I looked up peace in my New World Dictionary and find the answer to that is yes and no. The first entries under “peace” are, 1., freedom from or a stopping of war, 2., a treaty or agreement to end war or the threat of war, and 3., freedom from public disturbance or disorder; public security; law and order. This series of definitions can be summed up as “peace is the absence of conflict” which I admit is how I used to think of peace. This idea of peace is fragile. An argument escalates, or a law is opposed and this peace is broken. This kind of peace is imposed on people from without and such imposition often breeds resentment.
Of course, the peace defined in the dictionary is not always imposed. The fourth entry under peace says, “freedom from disagreement or quarrels; harmony; concord” and then under “make peace” I read, “to effect a reconciliation with, to end hostilities, settle arguments.” Two individuals or disparate groups of people can choose to make peace with other, to cease from hostilities, and to settle conflicts. And yet, there is no need of a heart change for this kind of peace. It is not imposed from without but neither does it infer those parties ceasing from hostilities are now of one accord or that any restoration of relationship will follow. This too is an absence of conflict but, just because they may not be acted on, does not mean resentment and bad feeling ceases to exist.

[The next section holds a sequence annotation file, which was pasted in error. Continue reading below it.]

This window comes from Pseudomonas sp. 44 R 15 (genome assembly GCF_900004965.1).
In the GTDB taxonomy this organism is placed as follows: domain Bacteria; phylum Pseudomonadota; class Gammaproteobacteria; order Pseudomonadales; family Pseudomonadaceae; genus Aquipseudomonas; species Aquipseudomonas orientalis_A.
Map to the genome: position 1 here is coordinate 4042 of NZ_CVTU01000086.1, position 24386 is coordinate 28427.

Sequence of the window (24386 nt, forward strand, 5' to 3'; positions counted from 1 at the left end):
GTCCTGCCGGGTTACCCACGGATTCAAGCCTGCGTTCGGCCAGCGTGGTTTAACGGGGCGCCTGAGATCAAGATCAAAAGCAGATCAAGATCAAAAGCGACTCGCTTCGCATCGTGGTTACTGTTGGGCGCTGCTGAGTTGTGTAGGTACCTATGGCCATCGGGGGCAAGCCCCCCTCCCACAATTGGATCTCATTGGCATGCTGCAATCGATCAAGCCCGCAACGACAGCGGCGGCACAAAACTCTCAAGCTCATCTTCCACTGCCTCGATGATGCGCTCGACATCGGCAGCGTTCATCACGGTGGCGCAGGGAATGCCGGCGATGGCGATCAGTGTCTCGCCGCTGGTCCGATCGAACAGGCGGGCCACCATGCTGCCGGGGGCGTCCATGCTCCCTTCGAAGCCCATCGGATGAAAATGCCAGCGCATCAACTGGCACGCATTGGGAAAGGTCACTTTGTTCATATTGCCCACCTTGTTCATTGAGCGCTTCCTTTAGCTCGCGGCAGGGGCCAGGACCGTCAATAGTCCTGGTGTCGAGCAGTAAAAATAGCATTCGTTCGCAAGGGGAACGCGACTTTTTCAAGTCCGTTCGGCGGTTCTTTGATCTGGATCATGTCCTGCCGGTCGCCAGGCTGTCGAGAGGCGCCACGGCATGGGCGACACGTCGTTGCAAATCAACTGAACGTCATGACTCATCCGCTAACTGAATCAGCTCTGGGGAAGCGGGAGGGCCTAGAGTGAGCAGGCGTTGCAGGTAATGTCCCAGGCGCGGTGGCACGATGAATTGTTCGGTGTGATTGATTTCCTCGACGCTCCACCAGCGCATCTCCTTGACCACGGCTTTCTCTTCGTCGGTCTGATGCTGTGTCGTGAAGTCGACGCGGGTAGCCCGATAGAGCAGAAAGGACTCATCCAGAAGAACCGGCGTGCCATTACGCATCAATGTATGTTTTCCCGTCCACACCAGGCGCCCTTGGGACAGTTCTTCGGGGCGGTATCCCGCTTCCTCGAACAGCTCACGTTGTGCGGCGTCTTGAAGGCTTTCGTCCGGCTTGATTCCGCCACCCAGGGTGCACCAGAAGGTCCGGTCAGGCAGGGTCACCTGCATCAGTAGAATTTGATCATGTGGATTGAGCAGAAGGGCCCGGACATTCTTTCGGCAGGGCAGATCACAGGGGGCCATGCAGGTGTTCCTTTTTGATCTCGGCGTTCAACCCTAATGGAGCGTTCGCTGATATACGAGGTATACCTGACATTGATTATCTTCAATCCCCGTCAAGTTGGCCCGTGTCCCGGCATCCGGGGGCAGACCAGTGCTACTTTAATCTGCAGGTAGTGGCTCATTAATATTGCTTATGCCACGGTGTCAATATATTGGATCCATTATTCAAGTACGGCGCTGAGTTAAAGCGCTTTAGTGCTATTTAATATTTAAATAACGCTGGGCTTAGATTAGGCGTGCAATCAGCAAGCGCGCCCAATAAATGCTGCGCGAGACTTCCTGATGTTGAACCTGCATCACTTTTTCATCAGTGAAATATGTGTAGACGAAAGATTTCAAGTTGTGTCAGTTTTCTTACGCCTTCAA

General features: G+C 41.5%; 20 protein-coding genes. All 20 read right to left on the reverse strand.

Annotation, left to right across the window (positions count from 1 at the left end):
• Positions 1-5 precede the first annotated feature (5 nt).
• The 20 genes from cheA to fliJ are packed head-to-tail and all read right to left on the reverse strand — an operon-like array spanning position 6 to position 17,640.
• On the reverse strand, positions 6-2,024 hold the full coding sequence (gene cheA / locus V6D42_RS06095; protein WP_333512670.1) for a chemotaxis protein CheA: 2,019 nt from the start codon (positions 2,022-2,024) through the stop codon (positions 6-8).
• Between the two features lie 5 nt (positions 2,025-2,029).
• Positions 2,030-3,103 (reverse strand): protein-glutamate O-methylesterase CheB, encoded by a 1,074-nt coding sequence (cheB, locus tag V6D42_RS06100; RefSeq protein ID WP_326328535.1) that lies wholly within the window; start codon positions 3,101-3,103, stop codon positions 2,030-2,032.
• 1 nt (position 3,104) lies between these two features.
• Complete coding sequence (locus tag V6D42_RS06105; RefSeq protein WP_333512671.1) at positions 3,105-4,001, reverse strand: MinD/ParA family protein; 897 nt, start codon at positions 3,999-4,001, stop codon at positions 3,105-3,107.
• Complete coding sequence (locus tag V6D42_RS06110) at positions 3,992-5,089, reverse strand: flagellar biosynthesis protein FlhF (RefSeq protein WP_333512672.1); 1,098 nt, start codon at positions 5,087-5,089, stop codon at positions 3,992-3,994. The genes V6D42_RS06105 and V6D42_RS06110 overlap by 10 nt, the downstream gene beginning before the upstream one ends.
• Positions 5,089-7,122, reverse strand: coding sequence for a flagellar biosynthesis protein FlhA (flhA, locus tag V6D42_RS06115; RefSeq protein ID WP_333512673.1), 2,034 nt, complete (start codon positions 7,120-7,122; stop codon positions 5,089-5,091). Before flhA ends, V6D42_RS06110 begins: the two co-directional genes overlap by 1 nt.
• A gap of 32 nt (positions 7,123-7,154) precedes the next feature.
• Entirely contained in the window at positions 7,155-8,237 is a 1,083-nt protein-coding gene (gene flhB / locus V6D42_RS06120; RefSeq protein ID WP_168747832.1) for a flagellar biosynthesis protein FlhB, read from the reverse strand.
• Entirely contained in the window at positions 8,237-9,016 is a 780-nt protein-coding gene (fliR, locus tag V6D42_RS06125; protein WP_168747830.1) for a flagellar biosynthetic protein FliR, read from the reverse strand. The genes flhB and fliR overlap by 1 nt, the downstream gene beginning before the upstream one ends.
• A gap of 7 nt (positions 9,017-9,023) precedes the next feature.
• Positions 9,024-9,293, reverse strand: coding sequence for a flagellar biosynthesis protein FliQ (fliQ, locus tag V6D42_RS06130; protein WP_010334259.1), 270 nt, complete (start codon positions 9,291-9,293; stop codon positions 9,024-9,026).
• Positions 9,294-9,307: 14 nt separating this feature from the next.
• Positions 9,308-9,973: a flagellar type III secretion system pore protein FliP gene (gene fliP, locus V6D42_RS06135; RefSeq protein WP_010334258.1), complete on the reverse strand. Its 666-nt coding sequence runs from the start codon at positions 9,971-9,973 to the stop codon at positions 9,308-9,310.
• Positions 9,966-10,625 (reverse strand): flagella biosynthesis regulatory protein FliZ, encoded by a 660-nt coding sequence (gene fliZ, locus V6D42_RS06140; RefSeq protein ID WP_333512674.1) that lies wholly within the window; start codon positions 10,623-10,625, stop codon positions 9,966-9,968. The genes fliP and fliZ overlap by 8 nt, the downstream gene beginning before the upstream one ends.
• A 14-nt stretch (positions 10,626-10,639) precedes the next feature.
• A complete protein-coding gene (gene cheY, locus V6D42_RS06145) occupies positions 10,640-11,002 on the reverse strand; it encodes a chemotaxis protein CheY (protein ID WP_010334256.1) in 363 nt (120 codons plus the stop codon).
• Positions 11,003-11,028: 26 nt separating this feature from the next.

In entries five and six in the dictionary, I finally find peace defined as, “an undisturbed state of mind; absence of mental conflict, serenity, calm, quiet, tranquility”. These definitions are certainly closer to what I think the peace of Jesus is and yet this peace too can be found in the world without Jesus being mentioned anywhere. There are religions where the practices are meant to lead to serenity and a tranquil state of mind. I have met some of the practitioners of these religions and they do seem more calm and confident-more peaceful-than I have ever dreamed of being. I once watched a documentary where different religious leaders were interviewed and all of them spoke of life being good, peaceful, and blissful. I listened carefully and Jesus as the source and giver of peace wasn’t mentioned once, even among those leaders who professed to be Christians. If this is so, if this kind of internal peace can be achieved without Jesus, is He even necessary in our day to day lives? Is the only bonus to a Christian life that belief in Jesus means you get to escape hell? What is this peace He promised to leave with us and just how does it differ than that given by the world?